The rap music saved them in that situation because it showed the chief they were just innocent little boys. The rap music led them to be free from being captured and saved their lives. When Ishmael joins the army, the rap tapes are burned and so is his childhood, “I took off my old pants, which contained the rap cassettes. As I was putting on my new army shorts, a soldier took my old pants and threw them into a blazing fire that had been set to burn our old belongings. I ran toward the fire, but the cassettes had already started to melt. Tears formed in my eyes, and my lips shook as I turned away.” (Beah. 117) The tapes were burned and also Ishmael’s childhood, all of his music is gone, all because he is forced into being a child soldier. His freedom of having music is taken away and now he is trapped in the world of war. In all these situations, the cassette tapes are proven to underscore Ishmael’s theme of freedom.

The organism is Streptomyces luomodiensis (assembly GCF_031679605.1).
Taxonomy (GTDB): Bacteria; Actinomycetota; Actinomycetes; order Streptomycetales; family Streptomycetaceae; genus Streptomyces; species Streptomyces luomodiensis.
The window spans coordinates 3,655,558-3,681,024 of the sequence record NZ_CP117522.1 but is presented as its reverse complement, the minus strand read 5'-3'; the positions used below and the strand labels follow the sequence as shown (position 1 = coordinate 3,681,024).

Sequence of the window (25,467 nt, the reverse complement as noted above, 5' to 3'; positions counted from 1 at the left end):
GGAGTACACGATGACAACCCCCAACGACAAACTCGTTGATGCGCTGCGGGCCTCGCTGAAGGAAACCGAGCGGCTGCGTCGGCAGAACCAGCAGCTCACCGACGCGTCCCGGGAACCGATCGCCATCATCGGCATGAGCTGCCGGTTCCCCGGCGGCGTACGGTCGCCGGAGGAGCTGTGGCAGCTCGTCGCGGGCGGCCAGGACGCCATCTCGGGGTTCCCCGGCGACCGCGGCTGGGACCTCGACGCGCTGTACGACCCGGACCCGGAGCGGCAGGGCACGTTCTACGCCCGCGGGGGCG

To continue, ever since Ishmael was a little boy he always sees the moon as a representation of good behaviour and positivity. “She said that people complain when there is too much sun and it gets unbearably hot, and also when it rains too much or when it is cold. But she said, no one grumbles when the moon shines.” (Beah. 13) Ishmael has grown up hearing many stories about the moon. Family of his believed that their are lessons to be learned from the moon, and to always be like the moon. The moon is always always watching Ishmael making sure he knows there is hope to bring him back to his life before war. “She explained that the adage served to remind people to always be on their best behavior and to be good to others.” (Beah. 13) The quotation is saying that the moon is something people try and model and be good for. The moon is there to remind them of their life before war, and to bring positivity to their bad times. The moon reminds them of the freedom they had and should strive for. After the war, Ishmael looks up at the moon and sees the happy times he has had in his childhood, “Everyone becomes happy and appreciates the moon in their own special way. Children watch their shadows and play in its light, people gather at the square to tell stories and dance through the night. A lot of happy things happen when the moon shines. These are some of the reasons why we should want to be like the moon.” (Beah. 13) Most of Ishmael’s childhood was spent killing people as a soldier, and even with that he can still look at the moon and see happy times, that is very important. All of these quotes about the moon show how important the moon is to Ishmael and when he looks at the moon it shows the freedom he once had, again touching the overall theme of the book, freedom and oppression.